One of the things that I am grateful for from my youth was the opportunity to learn tennis. I started playing because some of my friends played after school and I was curious about the game. I wanted to fit in, so I decided to try it out. My father loaned me a wooden racket that looked like he had played with it in the 70's, and I started trying to hit balls. My attempts to play were initially less than stellar because I had awful timing and hand-eye coordination. After all, it was not a sport that I had grown up hearing about or playing. I do not think I had ever even watched it on television. But I was hooked, so I started playing with a local team and also got private lessons and coaching.
My experience makes me wonder about similarities to the experiences of Venus and Serena Williams. They grew up playing tennis in Compton, California after being coached by their father, Richard Williams. The sisters were prodigies and ascended to the top of the rankings. My fandom shifted from idolizing Pete Sampras and Michael Chang to appreciating the Williams sisters. I loved Sampras because he was a technician. I loved Chang because his groundstrokes combined precision and power. I enjoyed the Williams sisters as well. They played with power, passion, and hustled to win points. But, I also watched them because they looked like me.
It is fair to say that tennis is a game all about structure and rules. There are codes around decorum and even what the players wear. For example, at Wimbledon, all players have rules about their attire. The rule states that players must wear “suitable tennis attire that is almost entirely white." And, shades of off-white and cream won't cut the code. And, the code applies to all attire. All headbands, undergarments, tracksuits, jackets, sweaters, shoes, bandannas, bandages, and even socks are required to be white as well. There's even language about logos and trim. I have written on this blog about my dislike of dress codes, but at Wimbledon, this dress code makes sense to me. This code is about celebrating the history of the game. It is one of the things you first notice about Wimbledon because tennis attire normally features vibrant colors and loud patterns that figuratively scream at you. Some players express themselves artistically through their attire. These rules around attire came into the conversation recently regarding Serena Williams. Serena is an artist and even helps design some of her attire. This year at the French Open Serena wore a fitted bodysuit that raised eyebrows. It was dubbed the catsuit by many observers because it was form fitting and seemed like something inspired by Batman. There was some backlash from the outfit as French Tennis Federation president, Bernard Giudicelli, indicated that the French Open would introduce a dress code. Giudicelli stated, "I think that sometimes we've gone too far. Roland Garros' new rules won't be as strict as Wimbledon's, but will "impose certain limits." For example, the catsuit worn by Serena "will no longer be accepted." He finished by saying "one must respect the game and the place." It should be noted that part of the history of tennis is women being banned from clubs because they chose to wear attire that did not conform to dress codes.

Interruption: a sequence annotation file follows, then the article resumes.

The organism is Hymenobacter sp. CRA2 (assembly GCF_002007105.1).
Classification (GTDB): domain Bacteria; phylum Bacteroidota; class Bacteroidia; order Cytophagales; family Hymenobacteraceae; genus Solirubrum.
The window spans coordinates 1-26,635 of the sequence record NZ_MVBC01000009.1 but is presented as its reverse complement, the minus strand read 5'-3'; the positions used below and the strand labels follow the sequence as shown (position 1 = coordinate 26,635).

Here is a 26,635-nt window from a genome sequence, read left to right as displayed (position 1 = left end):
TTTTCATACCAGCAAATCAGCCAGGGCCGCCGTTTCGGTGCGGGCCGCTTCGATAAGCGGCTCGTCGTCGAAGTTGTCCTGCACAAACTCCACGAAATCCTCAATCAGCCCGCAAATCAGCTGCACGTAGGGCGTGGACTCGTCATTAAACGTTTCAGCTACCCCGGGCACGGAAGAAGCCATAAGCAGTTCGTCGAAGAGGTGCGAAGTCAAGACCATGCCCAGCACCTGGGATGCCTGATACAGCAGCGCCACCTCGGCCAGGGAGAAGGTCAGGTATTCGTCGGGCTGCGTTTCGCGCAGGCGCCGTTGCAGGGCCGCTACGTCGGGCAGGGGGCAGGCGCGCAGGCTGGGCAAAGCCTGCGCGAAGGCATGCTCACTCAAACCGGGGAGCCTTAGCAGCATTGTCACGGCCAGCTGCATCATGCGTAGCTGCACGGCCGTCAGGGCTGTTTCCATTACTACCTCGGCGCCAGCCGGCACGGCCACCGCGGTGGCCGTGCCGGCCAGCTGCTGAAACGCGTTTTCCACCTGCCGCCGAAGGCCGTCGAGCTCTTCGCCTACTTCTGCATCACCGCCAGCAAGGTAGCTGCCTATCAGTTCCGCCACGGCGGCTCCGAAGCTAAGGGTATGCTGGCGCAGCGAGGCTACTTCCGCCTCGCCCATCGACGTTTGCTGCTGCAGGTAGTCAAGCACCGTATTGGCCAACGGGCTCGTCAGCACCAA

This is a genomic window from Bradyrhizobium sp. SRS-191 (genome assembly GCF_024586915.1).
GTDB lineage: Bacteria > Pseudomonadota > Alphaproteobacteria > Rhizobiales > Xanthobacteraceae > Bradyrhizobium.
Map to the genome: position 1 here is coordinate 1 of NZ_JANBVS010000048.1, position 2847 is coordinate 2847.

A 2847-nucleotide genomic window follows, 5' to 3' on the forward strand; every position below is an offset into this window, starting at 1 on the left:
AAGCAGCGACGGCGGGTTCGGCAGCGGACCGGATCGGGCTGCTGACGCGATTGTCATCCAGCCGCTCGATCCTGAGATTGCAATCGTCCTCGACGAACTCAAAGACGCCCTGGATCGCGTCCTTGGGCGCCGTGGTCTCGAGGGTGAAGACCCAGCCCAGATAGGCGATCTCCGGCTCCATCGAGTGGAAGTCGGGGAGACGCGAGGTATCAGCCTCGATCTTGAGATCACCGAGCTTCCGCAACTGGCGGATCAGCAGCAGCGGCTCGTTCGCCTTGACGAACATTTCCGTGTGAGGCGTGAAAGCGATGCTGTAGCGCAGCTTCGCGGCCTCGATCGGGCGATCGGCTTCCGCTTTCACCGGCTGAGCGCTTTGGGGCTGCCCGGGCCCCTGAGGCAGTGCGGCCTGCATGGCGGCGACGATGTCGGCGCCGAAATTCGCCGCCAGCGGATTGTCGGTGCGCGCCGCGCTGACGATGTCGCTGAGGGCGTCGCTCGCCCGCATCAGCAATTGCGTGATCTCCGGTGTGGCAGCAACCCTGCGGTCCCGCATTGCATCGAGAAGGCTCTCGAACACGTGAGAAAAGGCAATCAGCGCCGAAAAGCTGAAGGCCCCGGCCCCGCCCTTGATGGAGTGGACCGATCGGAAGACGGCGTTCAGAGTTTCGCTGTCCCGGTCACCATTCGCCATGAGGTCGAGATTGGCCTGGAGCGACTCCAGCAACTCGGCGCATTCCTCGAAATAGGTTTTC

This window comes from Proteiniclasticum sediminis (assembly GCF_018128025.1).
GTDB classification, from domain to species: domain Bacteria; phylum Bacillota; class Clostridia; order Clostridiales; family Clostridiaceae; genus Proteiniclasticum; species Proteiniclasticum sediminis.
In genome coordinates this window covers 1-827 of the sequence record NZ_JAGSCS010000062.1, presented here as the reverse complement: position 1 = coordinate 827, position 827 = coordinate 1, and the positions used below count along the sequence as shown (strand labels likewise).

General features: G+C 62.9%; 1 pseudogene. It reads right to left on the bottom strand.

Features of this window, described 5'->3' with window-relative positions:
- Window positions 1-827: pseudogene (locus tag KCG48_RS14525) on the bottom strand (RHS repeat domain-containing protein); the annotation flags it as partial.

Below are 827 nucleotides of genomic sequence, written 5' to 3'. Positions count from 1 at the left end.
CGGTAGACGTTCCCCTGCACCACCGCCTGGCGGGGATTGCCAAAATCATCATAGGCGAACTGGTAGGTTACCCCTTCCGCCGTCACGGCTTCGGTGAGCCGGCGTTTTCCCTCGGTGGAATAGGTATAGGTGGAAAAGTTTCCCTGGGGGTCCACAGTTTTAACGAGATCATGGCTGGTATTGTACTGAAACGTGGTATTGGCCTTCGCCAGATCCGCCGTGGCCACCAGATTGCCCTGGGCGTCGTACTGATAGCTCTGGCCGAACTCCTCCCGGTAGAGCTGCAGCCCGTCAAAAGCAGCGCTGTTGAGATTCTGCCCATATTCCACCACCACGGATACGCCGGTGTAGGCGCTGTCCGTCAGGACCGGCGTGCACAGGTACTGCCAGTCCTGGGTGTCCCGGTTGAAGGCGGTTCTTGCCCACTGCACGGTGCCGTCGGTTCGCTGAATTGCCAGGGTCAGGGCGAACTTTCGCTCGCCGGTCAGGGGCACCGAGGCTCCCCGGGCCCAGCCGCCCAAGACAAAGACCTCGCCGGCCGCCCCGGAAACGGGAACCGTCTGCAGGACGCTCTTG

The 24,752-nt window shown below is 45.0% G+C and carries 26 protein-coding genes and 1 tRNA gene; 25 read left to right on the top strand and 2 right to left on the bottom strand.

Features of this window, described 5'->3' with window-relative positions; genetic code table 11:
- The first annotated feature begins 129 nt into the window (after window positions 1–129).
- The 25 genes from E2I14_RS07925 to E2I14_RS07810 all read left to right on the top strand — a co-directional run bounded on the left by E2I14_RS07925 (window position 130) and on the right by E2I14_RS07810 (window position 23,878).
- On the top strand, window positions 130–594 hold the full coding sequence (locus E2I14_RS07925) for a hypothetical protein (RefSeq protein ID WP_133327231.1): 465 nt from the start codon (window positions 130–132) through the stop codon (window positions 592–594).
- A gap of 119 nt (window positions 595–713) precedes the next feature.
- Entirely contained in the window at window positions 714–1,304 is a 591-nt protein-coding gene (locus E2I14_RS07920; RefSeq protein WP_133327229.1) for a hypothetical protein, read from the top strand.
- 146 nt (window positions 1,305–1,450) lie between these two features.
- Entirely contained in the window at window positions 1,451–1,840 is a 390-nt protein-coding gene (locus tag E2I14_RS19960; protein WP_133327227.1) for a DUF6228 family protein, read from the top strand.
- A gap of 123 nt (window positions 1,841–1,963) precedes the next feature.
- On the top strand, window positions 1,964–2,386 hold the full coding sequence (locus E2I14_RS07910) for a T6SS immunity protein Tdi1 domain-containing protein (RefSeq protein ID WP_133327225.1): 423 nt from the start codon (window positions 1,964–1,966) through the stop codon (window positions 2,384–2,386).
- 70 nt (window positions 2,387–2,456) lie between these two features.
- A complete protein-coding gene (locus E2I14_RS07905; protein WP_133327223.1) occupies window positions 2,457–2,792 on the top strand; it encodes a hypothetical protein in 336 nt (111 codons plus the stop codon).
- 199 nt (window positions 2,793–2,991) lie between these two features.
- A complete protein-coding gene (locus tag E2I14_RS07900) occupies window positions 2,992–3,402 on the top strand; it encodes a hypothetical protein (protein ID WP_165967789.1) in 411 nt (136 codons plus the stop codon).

What's interesting to me about this is that when looking at what Serena wears, it is often form fitting. She usually is in a top that is tight with shorts or a skirt with shorts underneath. What Serena wears is typical of what other women wear on the tour. I think a lot of this conversation comes from tennis' origins. Women’s tennis used to be played in long flowing knee-length skirts. Some of the rules around wearing white at Wimbledon come from not wanting people to look like they have been exerting themselves or even perspiring. The white clothes give the illusion of one playing a leisurely game rather than engaged in athletic competition.
Over 80 years ago, sportswriter Paul Gallico wrote that women, “stick out places when they play, wear funny clothes, get out of breath or perspire...it’s a lady’s business to look beautiful, and there are hardly any sports in which she seems able to do it.”
There is so much here. Again we see this societal need around policing women's bodies. Women are expected to appear feminine rather than athletic. Moreover, being pretty, dealing with the male gaze by wearing knee-length skirts is part of what it means to hold this job. Similarly to cheerleaders, I can already hear people proclaiming, "they know what they signed up for" or "what did they expect when they applied for the job?" I find myself challenged by that, especially when you add the context of history. Sexism is clearly at play here. The Wimbledon code makes sense as it applies to all. I remember a male player getting admonished because the soles of his shoes were not white. This new proposed code at Roland Garros is not the sport I love. As a tennis fan and a man, I am disillusioned by the history of some of these dress codes. It is disappointing to hear about women being hassled because they were wearing shorts. It makes sense why social convention once upon a time women were expected to wear knee-length skirts to play tennis. Times have changed and tennis has changed with the times, too. Women do not get in trouble for wearing pants anymore because our norms are different. Those knee-length skirts seem like relics of a bygone era. There is no need to dust them off. Part of our work is to critically examine outdated rules that do not make sense. We can appreciate the history and structure of the game, but not make rules that are unfair.